Bangkok, 2 August 2015

In a previous post I have mentioned the physical exercise programme which we are currently in the thick of. When I wrote it, I was discouraged by the apparent lack of progress. But now things are better. We haven’t left that vale of tears so dear to the writers of the Psalms, and probably we never will leave it – no pain, no gain, as Jane Fonda used to trill in her workout videos of the 1980s. But we are definitely out of the darkest section of the vale, and our wails and lamentations are not so shrill as they used to be.

However, there is one stretching exercise which defeats me still: touching my toes. It has always defeated me. I can never remember a moment in my life when I could touch those damned toes of mine. And as I strain and heave to touch them, with our trainer urging me on but my hamstrings and every other string and tendon and muscle in my legs screeching to me not to continue, I hear in my memory another voice urging me on, that of Mr Mortimer, the Headmaster at my boarding primary school (prep school in English parlance). This was on those occasions when he was caning me, and I had to bend down in his study to receive “six of the best” (six strokes) or, more rarely, three of the best – I was a rather naughty boy. I was ten-eleven, as I recall.

The administration of the caning was done rather ceremoniously. The boys who were to be caned would get in a nervous, muttering line at the study door at the required time (after lunch, I think), and we would be called in one after the other. The Headmaster would remind you of the crime committed, state once more the number of strokes you would receive for said crime, and then invite you to stand in one particular place, and bend down and touch your toes (“Come on, boy, you can bend down further than that!” was always what I would then hear at this juncture).
Mr Mortimer used this kind of cane, thin and flexible
One of my pals, Glover was his name (after all these years I still remember it … but not his first name; we called each other by our surnames), stole this cane as a memento at the end of our final term. Mr Mortimer hauled me in (I was Head Boy) and threatened to cane me with his spare if I didn’t have the original restituted. I leaned on Glover …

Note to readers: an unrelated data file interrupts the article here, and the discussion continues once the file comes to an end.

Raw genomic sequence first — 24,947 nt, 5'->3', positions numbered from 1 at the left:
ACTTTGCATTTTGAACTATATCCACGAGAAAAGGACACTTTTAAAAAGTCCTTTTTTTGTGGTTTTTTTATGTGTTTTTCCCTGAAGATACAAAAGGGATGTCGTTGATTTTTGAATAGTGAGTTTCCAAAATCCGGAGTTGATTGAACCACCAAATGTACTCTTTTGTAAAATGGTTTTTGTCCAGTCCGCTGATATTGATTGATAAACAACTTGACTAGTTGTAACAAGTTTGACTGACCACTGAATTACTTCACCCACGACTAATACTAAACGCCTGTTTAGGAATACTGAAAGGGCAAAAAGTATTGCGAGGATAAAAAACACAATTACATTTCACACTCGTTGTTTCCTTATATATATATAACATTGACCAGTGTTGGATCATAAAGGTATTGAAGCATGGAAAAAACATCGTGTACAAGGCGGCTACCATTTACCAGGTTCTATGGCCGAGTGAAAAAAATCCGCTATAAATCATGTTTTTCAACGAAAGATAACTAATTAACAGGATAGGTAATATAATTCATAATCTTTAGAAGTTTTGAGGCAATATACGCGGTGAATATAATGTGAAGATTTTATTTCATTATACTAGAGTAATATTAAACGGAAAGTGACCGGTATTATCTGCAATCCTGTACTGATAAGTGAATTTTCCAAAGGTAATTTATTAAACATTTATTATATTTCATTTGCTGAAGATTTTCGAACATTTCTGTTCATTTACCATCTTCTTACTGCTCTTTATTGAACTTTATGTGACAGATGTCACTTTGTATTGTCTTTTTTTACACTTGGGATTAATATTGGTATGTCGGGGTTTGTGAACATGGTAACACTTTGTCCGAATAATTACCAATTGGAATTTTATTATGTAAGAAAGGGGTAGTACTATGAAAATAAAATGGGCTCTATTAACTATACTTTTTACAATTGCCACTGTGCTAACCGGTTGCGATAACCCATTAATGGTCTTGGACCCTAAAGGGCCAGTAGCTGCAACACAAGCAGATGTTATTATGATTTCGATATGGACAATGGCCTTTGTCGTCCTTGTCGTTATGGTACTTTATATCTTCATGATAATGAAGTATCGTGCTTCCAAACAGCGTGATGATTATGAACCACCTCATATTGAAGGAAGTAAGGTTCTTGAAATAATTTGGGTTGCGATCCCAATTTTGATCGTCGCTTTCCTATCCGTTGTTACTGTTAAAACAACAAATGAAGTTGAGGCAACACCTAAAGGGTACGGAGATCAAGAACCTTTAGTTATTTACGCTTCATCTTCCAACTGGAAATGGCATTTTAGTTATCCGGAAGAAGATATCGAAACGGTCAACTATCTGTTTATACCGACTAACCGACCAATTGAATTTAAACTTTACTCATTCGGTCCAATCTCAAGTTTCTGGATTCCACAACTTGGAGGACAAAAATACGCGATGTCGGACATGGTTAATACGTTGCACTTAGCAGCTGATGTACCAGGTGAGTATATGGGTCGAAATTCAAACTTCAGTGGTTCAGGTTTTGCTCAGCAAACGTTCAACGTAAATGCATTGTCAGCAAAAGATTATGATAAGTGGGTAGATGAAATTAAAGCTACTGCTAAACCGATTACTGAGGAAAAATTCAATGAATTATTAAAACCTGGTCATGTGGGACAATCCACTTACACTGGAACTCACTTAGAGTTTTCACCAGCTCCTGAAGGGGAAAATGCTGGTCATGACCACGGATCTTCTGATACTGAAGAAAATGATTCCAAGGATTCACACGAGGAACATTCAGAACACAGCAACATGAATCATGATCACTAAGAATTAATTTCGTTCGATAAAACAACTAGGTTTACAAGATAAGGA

In any event, once you had received the caning, you politely thanked the Headmaster for it (we were English, after all), left the study, and then ran like hell. Running sort of let off the pent-up energy caused by the pain of the caning. I remember that in winter sitting on a radiator after running was also quite soothing. After the pain had dissipated you were normally left with stripes on your bottom, war wounds which you proudly displayed in the communal showers.

All this was happening at a time of great social change and ferment in the UK. We were in the mid-sixties, the Beatles were raging, the Rolling Stones were on the up-and-up, the straightened laces were being loosened: hair was growing, clothes were getting louder, skirts were getting shorter, sex was OK, drugs were coming in from the wild side. Little of this percolated through to us in primary school, buried as we were in the depths of Somerset, but when I moved to my boarding secondary school (public school in English parlance) in 1967, I found the winds of change blustering their way down the school’s corridors. Just as a small example, in my first year the Head of School would march around with a phalanx of school monitors, looking grim and army-like. By my third year, the Head of School was a nice, approachable guy who would actually smile. And beating (not caning; since we were now bigger, a bigger, thicker stick was used), which was already rare when I arrived, vanished within a few years.